The 2009 BC Bike Race wasted little time in pushing its 400 or so competitors into the deep end.
Just 7km into Sunday’s opening stage, a 28km loop around North Vancouver, riders took an abrupt left turn onto a steep, super-technical trail named Severed Dick. It was appropriate that British Columbia’s downhill/freeride legend Wade Simmons stood atop the trail, clad in a red volunteer T-shirt, pointing riders down the root-covered chute.?
“It’s pretty gnarly. I’ve been telling people it’s worth the extra 20 seconds to lower their seat posts,” Simmons said. “It looks fun. I’m kind of bummed I’m not riding it.”?
The tricky trail descended nearly 1000 vertical feet, and was the first of two treacherous North Shore-style trails riders faced, the other being the monster 1,500-foot downhill called Pipeline. Riders faced drop-offs, slippery wooden bridges, off-camber roots and plenty of steep descending. The trails provided the primary selection in the amateur ranks as riders chose whether to ride, walk or stumble down the trails.
?The race started at 10 a.m. a North Vancouver ice rink, sending riders onto a short paved section that led to singletrack for the climb up Old Buck trail. Then came the descent.
The addition of expert-level trails on the opening day marked a change of pace for the BC Bike Race, which in its two previous editions attempted to gradually expose riders to technical terrain. Facing such obstacles on the opening day drew mixed reviews.?
“I had my ass handed to me on Severed Dick,” said Troy Ferguson of Calgary, who is riding in the veteran class alongside his partner, Craig Spurn. “And on Pipeline I hit a six-inch log and face-planted pretty hard. I’m just happy to still be here.”?
Ferguson was adamant, however, that starting with the technical trails was a good idea, saying it shows the race “is really serious about showing off the terrain in BC.”
Brig Seidl of Seattle, a BC Bike Race first-timer, agreed, even though he went over the bars twice during the stage.
“I’ve always wanted to see what the riding is like up here. If they didn’t include (the expert terrain) the race wouldn’t really show what this area is all about,” Seidl said.
A great number of riders at this year’s BC Bike Race are riding on trail bikes — dual-suspension rigs with four to six inches of travel. Ming Gin of Whistler added extra cushion to his setup and raced with knee and elbow pads.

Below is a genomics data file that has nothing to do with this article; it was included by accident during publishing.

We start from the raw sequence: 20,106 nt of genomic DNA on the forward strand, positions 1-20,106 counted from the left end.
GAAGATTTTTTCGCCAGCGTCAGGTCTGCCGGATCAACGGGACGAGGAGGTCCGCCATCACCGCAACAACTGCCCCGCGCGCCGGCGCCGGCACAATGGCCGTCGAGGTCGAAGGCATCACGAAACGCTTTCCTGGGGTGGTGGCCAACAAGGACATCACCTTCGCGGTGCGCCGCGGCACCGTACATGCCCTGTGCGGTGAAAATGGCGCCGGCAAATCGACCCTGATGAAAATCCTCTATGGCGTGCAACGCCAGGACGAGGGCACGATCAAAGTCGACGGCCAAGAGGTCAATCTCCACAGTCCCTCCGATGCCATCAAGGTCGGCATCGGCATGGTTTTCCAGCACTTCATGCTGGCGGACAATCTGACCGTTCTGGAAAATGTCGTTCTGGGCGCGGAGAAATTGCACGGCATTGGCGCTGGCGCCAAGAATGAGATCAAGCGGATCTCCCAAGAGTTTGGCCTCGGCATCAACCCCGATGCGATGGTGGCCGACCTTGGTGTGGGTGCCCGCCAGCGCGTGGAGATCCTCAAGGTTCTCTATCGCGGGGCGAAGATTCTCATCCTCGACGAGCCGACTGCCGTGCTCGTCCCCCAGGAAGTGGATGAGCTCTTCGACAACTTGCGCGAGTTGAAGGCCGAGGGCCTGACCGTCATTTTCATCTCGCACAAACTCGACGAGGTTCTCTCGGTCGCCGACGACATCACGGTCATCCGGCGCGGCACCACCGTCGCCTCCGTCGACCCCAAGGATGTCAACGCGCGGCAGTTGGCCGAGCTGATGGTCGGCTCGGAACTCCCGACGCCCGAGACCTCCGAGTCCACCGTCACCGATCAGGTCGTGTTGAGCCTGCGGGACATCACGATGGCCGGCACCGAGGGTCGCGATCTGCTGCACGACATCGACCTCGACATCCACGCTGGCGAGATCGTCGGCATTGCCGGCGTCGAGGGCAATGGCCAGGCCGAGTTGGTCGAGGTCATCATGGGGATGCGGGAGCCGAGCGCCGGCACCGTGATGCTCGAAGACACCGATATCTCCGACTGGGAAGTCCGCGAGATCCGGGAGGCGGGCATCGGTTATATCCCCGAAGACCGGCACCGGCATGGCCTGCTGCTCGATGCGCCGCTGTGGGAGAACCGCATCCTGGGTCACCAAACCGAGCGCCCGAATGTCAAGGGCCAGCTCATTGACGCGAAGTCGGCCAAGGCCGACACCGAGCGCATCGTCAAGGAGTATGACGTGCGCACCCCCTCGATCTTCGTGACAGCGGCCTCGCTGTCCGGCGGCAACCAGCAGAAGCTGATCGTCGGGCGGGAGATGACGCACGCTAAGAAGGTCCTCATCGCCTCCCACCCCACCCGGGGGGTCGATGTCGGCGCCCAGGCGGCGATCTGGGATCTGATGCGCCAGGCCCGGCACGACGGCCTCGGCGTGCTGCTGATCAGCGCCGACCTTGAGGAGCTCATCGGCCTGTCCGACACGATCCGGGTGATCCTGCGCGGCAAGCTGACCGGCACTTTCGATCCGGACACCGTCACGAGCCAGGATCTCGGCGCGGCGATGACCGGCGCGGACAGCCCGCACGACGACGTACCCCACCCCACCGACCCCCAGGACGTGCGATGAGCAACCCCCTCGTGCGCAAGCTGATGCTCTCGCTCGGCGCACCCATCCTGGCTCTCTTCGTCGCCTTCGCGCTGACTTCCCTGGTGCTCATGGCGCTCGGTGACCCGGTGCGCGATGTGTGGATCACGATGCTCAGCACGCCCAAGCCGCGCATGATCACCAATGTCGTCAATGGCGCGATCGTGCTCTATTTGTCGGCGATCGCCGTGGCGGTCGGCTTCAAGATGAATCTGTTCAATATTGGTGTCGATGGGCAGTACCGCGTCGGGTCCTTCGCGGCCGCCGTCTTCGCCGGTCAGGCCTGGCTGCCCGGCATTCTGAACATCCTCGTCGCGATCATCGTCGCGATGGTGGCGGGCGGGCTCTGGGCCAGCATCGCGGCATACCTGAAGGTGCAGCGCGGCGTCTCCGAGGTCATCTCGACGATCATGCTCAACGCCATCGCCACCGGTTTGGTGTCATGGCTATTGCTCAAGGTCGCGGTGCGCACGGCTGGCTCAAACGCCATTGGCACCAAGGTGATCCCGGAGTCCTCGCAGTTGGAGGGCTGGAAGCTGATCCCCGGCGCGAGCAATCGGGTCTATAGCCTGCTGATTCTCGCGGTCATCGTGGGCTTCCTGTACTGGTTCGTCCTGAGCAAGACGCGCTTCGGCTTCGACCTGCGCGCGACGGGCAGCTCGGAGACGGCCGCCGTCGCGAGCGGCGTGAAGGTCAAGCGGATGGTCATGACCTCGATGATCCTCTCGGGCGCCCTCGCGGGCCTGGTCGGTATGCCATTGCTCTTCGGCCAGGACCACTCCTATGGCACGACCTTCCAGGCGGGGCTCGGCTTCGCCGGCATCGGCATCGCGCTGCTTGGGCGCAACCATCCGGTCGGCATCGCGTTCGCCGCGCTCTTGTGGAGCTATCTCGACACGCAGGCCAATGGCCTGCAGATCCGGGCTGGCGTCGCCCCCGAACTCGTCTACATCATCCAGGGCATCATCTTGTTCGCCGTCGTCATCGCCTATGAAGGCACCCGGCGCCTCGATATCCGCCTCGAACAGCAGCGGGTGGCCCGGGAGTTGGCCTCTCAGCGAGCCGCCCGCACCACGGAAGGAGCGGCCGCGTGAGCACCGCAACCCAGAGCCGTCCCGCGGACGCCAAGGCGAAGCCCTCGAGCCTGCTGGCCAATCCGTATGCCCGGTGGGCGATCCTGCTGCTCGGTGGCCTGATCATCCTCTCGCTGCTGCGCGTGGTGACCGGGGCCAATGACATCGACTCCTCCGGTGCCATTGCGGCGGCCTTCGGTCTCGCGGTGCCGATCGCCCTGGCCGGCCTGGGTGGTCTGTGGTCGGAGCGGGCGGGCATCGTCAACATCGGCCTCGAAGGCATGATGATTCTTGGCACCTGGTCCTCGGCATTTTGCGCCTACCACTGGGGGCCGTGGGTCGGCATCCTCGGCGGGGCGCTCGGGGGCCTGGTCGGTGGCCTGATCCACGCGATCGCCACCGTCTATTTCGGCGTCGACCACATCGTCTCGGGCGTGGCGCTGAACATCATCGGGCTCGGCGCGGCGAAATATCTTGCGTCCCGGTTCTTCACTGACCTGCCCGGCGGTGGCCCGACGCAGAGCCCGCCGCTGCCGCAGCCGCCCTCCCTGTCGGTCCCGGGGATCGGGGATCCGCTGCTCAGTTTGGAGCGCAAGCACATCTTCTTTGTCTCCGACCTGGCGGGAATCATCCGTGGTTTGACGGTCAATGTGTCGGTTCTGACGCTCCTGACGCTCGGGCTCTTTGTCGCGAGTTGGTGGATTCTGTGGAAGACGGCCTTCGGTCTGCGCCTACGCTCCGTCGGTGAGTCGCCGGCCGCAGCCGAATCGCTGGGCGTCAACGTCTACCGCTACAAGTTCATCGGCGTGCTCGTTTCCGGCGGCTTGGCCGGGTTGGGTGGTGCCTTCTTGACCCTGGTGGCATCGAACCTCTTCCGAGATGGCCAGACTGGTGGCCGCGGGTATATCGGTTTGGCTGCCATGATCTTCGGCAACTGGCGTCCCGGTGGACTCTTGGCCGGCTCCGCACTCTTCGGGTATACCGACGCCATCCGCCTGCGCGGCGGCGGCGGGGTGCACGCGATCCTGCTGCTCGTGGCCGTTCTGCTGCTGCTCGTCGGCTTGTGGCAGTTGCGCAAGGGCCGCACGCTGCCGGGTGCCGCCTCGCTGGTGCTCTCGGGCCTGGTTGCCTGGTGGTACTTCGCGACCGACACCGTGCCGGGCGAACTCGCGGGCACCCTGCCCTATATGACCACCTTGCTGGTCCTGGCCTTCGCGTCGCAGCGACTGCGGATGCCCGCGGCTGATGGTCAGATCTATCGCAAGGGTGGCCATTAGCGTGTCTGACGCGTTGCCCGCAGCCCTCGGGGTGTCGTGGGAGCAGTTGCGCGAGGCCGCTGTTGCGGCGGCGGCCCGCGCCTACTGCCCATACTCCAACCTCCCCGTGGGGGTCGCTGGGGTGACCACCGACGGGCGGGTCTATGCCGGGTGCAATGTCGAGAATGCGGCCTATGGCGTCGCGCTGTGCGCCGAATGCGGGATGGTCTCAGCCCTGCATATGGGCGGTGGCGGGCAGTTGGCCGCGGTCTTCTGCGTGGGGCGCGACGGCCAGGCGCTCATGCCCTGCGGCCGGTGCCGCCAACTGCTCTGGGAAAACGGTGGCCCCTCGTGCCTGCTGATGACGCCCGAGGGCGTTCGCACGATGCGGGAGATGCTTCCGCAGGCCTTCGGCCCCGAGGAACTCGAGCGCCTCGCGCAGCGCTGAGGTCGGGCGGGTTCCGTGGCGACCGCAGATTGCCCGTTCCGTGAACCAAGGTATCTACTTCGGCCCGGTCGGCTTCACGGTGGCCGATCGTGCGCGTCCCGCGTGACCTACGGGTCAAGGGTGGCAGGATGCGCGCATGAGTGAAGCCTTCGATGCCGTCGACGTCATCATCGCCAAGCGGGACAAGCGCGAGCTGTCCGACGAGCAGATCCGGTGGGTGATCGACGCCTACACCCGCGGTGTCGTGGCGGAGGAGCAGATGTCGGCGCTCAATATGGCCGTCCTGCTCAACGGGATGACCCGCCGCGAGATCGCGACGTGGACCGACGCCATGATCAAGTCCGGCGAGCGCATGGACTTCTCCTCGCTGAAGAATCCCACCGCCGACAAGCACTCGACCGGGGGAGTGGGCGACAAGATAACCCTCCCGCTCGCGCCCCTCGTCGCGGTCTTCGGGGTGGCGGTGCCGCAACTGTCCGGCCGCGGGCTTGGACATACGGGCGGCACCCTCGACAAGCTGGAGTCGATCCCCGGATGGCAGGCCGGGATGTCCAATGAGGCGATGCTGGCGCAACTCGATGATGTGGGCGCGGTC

“This riding keeps true to the tradition of the North Shore,” Gin said.
Jason Morgan and Russell Henderson from Asheville, North Carolina, are riding rigid singlespeed 29ers. The setup was not exactly ideal for Sunday’s terrain, Morgan admitted.
“We were out of our element on the descents,” Morgan said. “On the super-steep stuff the (rigid bike) was pretty scary. But on the drop-offs it felt better — you had no fork to bottom out.”?
The day saw a number of riders spend some time at the medical tent for bumps and bruises. The worst injury of the day went to Trek rider Jeff Schalk who suffered a bad cut on his nose after a pileup. An unidentified female rider after a crash sent her into her handlebars.
Siri Khalsa of Santa Fe, New Mexico, took a trip to the medical tent after crashing and injuring his hand. Khalsa, who is racing alongside his brother D.P., was treated with ice and painkillers and said he plans to continue the race, though he added that the descents might have been a tad over the top for opening day.
“Yeah, today was a bit much,” Khalsa said. “It’s great for locals who can scope out the trails. I understand (organizers) want to show off the North Shore, but I’d rather spend the day riding my bike. I had to walk down most of the downhills.”
And that decision — whether to commit to a tricky section or “pucker” and dismount — may be the lasting legacy of the 2009 BC Bike Race’s opening stage. With six days of racing still ahead, many riders felt it was unnecessary to risk life and limb so early.
“It really doesn’t make sense to hurt yourself on the first day,” said Sue Butler, who finished fourth in the mixed category alongside Monavie-Cannondale teammate Bryan Alders. “If it’s a matter of you getting hurt or not, I think there’s no shame in walking.”